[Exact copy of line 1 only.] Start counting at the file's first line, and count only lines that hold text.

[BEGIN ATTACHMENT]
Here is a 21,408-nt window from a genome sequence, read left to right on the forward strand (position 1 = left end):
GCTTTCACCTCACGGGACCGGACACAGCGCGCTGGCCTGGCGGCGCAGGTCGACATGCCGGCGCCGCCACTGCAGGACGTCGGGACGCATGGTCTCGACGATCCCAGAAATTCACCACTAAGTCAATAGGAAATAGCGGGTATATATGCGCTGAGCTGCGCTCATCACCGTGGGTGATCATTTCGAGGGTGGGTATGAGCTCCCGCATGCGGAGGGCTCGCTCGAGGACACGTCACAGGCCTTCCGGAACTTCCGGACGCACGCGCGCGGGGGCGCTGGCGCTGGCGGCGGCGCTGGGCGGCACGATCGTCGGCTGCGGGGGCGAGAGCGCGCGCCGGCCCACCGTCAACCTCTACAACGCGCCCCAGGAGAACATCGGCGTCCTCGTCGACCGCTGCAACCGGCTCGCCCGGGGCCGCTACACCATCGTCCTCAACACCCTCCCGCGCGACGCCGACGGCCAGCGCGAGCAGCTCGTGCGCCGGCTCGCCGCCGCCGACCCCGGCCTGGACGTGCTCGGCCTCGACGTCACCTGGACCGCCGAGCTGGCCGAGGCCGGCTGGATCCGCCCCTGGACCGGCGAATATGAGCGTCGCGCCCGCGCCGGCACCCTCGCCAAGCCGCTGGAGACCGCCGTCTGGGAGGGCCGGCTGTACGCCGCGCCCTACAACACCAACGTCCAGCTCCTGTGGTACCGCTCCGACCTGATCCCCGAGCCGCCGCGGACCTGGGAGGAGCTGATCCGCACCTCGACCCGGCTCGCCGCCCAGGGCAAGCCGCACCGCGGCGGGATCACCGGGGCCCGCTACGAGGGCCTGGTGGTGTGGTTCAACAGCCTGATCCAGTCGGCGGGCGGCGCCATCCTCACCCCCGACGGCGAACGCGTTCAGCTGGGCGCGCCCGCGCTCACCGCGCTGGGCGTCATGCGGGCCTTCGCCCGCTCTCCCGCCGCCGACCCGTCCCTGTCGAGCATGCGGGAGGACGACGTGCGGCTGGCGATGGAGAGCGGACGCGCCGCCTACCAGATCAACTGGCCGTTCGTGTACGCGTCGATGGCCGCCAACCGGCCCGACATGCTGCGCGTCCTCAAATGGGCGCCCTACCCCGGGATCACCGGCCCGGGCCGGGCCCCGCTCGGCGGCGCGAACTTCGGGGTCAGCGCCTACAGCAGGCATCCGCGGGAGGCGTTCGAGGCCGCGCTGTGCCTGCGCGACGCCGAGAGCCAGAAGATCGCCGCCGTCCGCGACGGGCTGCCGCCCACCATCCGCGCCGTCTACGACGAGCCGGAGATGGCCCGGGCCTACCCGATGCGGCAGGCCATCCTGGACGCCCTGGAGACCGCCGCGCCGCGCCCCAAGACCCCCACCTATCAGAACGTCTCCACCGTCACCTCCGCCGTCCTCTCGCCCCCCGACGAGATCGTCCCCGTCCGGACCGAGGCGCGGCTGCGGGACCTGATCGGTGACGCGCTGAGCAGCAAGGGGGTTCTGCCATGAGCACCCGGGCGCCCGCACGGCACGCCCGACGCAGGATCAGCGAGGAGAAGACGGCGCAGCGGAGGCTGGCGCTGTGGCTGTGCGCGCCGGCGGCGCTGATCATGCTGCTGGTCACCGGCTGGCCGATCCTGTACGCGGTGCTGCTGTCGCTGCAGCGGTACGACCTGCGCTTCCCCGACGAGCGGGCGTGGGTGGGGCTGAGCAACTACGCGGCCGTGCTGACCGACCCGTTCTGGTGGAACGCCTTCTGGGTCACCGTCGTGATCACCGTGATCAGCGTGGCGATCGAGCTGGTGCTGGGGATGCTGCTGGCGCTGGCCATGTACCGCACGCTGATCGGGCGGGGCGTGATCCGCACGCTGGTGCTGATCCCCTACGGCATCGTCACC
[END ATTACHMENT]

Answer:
Here is a 21,408-nt window from a genome sequence, read left to right on the forward strand (position 1 = left end):